Black swan. Unborn puppies. A hundred live doves “baked into a great pie” and prepared to “burst forth in a swirl of white feathers.”
Those are some of the dishes I decided not to attempt for my Game of Thrones-themed dinner party.
George R.R. Martin’s “Song of Ice and Fire” books are famously long (1,040 pages for the latest installment), and roughly 50% of the word count is devoted to describing what the characters are eating. One wedding feast features an ode to most of its seventy-seven courses; even a rundown of frozen defense outpost’s dwindling supplies is good for a three-page litany about storerooms filled with “potted hare, haunch of deer in honey, pickled cabbage, pickled beets, pickled onions, pickled eggs and pickled herring.”
The HBO series embraces the books’ gluttonous spirit: The producers got a castle banquet into the very first episode.
For food fans, this is clearly a challenge. A thrown gauntlet. One week ahead of Game of Thrones season 3 premier, I rounded up a few of my geeky friends - and some novices we hoped to convert - for our own recreation of a Westerosi feast.
"Got Camel milk?" Camel milk is being touted as world's next superfood, says Erin Burnett.
They've got a lust for knife – celebrity chefs' kitchen crushes
Some days are better than others. Nominees for the James Beard Awards (a.k.a. the "Oscars of the food world") were announced today and we were delighted to find some of our work on it.
This collection of Eatocracy and CNN videos (along with host Tom Foreman and producers Jeremy Harlan, Kat Kinsman, Eric Marrapodi and Dan Lothian) is in the finals for the Television Segment award. Please enjoy.
Ask and ye shall receive.
After an outpouring of outrage, Maker's Mark announced Sunday that it won't be watering down its whiskey, after all. The bourbon producer last week said it would have to cut the alcohol volume of its signature red wax-sealed whiskey to 42%, from 45%, in order to meet rising global demand.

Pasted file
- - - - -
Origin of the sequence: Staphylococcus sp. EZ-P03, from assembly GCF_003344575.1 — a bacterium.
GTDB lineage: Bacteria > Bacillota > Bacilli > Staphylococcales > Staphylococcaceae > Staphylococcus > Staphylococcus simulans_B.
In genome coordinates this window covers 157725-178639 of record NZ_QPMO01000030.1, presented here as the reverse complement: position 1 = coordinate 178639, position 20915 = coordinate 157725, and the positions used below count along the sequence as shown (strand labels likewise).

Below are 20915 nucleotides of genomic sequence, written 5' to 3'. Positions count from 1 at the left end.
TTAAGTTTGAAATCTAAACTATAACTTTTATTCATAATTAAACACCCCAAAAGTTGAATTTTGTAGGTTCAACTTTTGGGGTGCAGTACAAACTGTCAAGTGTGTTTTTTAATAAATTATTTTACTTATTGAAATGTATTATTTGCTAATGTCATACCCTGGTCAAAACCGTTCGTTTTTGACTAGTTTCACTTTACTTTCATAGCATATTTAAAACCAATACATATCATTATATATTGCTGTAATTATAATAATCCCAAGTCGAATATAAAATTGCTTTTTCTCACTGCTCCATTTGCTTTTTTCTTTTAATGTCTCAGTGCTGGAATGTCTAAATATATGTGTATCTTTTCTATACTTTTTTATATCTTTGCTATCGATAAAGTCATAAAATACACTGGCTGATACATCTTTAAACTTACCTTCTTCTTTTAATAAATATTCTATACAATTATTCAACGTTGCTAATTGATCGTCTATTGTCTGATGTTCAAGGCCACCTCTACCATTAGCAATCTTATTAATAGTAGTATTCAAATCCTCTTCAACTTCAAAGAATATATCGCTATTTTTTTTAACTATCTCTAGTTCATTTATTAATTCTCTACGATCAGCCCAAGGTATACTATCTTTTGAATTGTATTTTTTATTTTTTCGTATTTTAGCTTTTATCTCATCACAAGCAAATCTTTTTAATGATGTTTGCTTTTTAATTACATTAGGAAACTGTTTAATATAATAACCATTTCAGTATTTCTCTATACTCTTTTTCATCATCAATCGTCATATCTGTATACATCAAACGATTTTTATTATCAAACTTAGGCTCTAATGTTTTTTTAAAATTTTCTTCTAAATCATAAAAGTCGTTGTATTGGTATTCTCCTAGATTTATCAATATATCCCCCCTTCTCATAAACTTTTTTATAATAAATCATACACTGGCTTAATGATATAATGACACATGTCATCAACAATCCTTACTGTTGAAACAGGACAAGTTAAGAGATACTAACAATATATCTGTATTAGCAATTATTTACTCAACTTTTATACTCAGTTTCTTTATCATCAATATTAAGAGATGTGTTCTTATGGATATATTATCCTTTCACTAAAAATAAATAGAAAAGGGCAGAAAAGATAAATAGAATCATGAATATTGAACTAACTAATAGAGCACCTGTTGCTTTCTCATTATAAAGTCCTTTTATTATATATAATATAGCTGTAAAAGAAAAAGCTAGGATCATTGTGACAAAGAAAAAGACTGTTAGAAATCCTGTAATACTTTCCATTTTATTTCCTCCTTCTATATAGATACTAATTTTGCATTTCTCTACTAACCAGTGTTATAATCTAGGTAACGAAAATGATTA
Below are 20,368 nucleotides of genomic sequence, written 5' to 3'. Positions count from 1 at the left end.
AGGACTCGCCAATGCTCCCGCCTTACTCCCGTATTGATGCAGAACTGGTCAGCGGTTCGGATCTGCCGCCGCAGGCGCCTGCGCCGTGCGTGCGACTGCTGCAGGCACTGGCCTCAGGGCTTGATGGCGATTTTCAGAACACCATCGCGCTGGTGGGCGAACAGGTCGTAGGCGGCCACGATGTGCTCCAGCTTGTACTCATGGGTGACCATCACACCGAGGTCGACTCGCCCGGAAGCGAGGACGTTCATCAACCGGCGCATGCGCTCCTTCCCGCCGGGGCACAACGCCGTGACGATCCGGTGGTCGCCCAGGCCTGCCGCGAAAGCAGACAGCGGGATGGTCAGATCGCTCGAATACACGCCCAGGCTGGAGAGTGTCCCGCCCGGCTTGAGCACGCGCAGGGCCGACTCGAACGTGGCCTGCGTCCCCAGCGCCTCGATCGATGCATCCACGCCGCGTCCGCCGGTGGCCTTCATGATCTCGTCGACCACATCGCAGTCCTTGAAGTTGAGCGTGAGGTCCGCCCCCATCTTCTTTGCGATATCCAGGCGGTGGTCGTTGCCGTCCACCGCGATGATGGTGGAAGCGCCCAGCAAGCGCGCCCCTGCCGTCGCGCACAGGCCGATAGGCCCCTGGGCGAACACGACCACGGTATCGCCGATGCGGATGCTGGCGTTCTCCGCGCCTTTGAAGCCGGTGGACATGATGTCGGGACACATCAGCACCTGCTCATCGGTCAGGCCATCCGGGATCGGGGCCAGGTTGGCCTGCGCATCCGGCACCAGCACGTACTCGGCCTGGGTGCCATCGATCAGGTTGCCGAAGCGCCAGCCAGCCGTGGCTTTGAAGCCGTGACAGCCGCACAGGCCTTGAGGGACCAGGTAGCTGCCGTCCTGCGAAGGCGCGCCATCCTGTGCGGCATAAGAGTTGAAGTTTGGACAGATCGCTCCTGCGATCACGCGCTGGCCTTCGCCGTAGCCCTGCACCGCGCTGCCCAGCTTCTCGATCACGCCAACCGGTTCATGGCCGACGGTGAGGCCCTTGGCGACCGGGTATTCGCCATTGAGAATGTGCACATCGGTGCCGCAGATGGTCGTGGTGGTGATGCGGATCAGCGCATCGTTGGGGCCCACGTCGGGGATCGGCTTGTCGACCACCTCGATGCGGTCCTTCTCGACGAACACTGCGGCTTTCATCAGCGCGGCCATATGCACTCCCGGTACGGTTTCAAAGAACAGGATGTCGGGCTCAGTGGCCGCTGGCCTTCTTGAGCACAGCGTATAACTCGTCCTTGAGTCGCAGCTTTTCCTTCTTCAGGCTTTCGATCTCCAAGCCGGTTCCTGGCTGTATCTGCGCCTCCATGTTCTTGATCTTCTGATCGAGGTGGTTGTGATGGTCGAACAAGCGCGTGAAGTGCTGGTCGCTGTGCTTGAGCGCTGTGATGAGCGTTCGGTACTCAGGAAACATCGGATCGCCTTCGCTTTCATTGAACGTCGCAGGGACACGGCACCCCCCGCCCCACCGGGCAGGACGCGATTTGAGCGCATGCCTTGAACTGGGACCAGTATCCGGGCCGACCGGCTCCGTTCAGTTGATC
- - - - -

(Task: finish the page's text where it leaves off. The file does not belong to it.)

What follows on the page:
New York City's attempt to keep people from fattening up on sugary soft drinks, by banning some of them, would disproportionately hurt small, minority-owned businesses, according to the NAACP and the Hispanic Federation.
The two groups have filed a joint brief supporting a lawsuit by the American Beverage Association in which they say New York's unelected Board of Health overstepped its power in approving the ban the sale of sugary drinks bigger than 16 ounces in certain city venues.
Ask Joe Henderson any question and odds are he’ll give you a very thorough answer. But ask him how to save one of the most endangered breeds in the world, the Randall Lineback, he’ll give you a very short retort: You have to eat it.
Henderson, a Washington, D.C. real estate executive and farmer, raises around 250 Randall Linebacks on the rolling hills of his Chapel Hill Farm in Berryville, VA. And what exactly is a Randall Lineback?
“Well, we don’t know what to call it,” says Henderson.
Or perhaps you'd prefer a bacon pig?